- #1

Lukeblackhill

- 39

- 3

I was thinking about a simple example of inelastic collision: A ball of mass m1, moving with a certain velocity v1, collides and sticks with another mass m2, at rest. The whole system (m1 + m2) will then move with a certain speed v3.

If we take m1=m2, so that after the collision we have a single mass of 2m1 mass, by the conservation of momentum, v3 = v1/2. If we work out the kinetic energy of the system before and after the collision, we have K(after) = K(before)/2.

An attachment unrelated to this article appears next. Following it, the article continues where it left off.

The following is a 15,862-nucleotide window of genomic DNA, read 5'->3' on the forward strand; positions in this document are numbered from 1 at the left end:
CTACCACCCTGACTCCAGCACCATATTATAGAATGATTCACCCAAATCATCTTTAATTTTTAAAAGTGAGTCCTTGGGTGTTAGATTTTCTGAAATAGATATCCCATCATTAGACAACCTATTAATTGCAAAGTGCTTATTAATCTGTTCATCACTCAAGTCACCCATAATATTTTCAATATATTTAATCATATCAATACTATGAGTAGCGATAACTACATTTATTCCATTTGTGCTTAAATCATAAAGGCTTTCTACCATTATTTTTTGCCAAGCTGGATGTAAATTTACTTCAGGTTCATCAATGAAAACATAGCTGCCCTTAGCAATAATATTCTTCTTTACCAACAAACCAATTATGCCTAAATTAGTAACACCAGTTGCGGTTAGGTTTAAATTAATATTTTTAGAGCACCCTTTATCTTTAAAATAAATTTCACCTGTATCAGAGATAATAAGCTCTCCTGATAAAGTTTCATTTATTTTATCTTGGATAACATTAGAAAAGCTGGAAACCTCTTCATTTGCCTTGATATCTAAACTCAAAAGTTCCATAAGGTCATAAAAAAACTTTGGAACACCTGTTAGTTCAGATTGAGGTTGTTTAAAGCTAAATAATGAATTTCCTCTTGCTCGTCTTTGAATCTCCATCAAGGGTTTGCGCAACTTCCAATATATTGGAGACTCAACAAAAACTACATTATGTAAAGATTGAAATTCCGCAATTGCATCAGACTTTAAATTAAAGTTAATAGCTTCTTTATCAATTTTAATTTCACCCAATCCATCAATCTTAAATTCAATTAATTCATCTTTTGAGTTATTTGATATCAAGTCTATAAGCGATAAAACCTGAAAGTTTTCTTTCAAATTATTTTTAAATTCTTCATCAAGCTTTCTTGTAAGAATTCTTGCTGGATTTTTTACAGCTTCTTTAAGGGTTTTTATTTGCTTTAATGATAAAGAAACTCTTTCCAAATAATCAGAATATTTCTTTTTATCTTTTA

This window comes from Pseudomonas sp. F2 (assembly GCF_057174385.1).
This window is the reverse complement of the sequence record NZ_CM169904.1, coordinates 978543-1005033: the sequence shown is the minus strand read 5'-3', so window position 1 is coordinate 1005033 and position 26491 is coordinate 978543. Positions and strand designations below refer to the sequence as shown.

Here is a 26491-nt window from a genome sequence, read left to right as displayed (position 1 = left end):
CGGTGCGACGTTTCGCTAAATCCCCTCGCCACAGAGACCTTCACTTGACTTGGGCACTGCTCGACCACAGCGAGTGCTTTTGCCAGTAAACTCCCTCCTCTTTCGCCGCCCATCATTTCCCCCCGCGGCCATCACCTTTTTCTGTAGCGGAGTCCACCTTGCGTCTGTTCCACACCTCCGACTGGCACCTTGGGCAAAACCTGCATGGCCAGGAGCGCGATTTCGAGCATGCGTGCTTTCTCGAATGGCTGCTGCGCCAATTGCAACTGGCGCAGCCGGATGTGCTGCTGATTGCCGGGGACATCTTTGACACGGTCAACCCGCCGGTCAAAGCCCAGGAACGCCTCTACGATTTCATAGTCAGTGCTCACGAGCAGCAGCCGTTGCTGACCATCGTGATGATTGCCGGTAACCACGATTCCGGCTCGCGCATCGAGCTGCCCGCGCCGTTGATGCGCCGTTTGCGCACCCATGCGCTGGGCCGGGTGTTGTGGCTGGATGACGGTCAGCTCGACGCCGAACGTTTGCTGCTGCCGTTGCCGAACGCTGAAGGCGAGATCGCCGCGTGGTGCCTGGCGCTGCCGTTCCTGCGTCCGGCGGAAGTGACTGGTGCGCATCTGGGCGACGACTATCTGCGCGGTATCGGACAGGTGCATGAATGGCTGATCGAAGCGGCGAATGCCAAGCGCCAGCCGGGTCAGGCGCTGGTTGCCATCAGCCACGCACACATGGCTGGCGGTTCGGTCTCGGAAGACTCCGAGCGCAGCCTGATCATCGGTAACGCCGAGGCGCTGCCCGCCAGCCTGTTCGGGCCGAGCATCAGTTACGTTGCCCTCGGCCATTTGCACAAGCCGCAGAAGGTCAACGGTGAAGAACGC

The question is...where does the other half of kinetic energy goes to? In such a collision, must we necessarily expect losses in terms of heat and sound, or can we find that other half transformed in some sort of "gluing energy"?

Cheers,

Luke.